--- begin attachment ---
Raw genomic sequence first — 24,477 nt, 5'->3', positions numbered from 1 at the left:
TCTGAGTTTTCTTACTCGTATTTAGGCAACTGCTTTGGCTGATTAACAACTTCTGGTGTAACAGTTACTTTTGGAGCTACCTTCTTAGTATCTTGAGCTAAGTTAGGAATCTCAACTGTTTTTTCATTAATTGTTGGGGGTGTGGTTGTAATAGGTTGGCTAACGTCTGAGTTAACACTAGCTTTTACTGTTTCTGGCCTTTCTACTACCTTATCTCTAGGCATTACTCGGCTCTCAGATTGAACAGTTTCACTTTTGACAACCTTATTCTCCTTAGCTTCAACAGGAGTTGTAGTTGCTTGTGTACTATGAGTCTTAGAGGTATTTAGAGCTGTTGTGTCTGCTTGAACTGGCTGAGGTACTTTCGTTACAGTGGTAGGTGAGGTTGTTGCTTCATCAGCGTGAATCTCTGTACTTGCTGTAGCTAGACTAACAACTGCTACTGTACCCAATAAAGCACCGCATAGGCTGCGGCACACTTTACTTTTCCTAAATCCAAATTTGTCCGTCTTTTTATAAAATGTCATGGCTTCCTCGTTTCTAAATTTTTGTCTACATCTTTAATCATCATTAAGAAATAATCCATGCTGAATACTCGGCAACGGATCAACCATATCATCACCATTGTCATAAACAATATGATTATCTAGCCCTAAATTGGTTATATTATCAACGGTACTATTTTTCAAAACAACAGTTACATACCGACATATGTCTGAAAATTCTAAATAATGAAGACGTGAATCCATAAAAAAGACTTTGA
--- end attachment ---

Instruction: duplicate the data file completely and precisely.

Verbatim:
Raw genomic sequence first — 24,477 nt, 5'->3', positions numbered from 1 at the left:
TCTGAGTTTTCTTACTCGTATTTAGGCAACTGCTTTGGCTGATTAACAACTTCTGGTGTAACAGTTACTTTTGGAGCTACCTTCTTAGTATCTTGAGCTAAGTTAGGAATCTCAACTGTTTTTTCATTAATTGTTGGGGGTGTGGTTGTAATAGGTTGGCTAACGTCTGAGTTAACACTAGCTTTTACTGTTTCTGGCCTTTCTACTACCTTATCTCTAGGCATTACTCGGCTCTCAGATTGAACAGTTTCACTTTTGACAACCTTATTCTCCTTAGCTTCAACAGGAGTTGTAGTTGCTTGTGTACTATGAGTCTTAGAGGTATTTAGAGCTGTTGTGTCTGCTTGAACTGGCTGAGGTACTTTCGTTACAGTGGTAGGTGAGGTTGTTGCTTCATCAGCGTGAATCTCTGTACTTGCTGTAGCTAGACTAACAACTGCTACTGTACCCAATAAAGCACCGCATAGGCTGCGGCACACTTTACTTTTCCTAAATCCAAATTTGTCCGTCTTTTTATAAAATGTCATGGCTTCCTCGTTTCTAAATTTTTGTCTACATCTTTAATCATCATTAAGAAATAATCCATGCTGAATACTCGGCAACGGATCAACCATATCATCACCATTGTCATAAACAATATGATTATCTAGCCCTAAATTGGTTATATTATCAACGGTACTATTTTTCAAAACAACAGTTACATACCGACATATGTCTGAAAATTCTAAATAATGAAGACGTGAATCCATAAAAAAGACTTTGA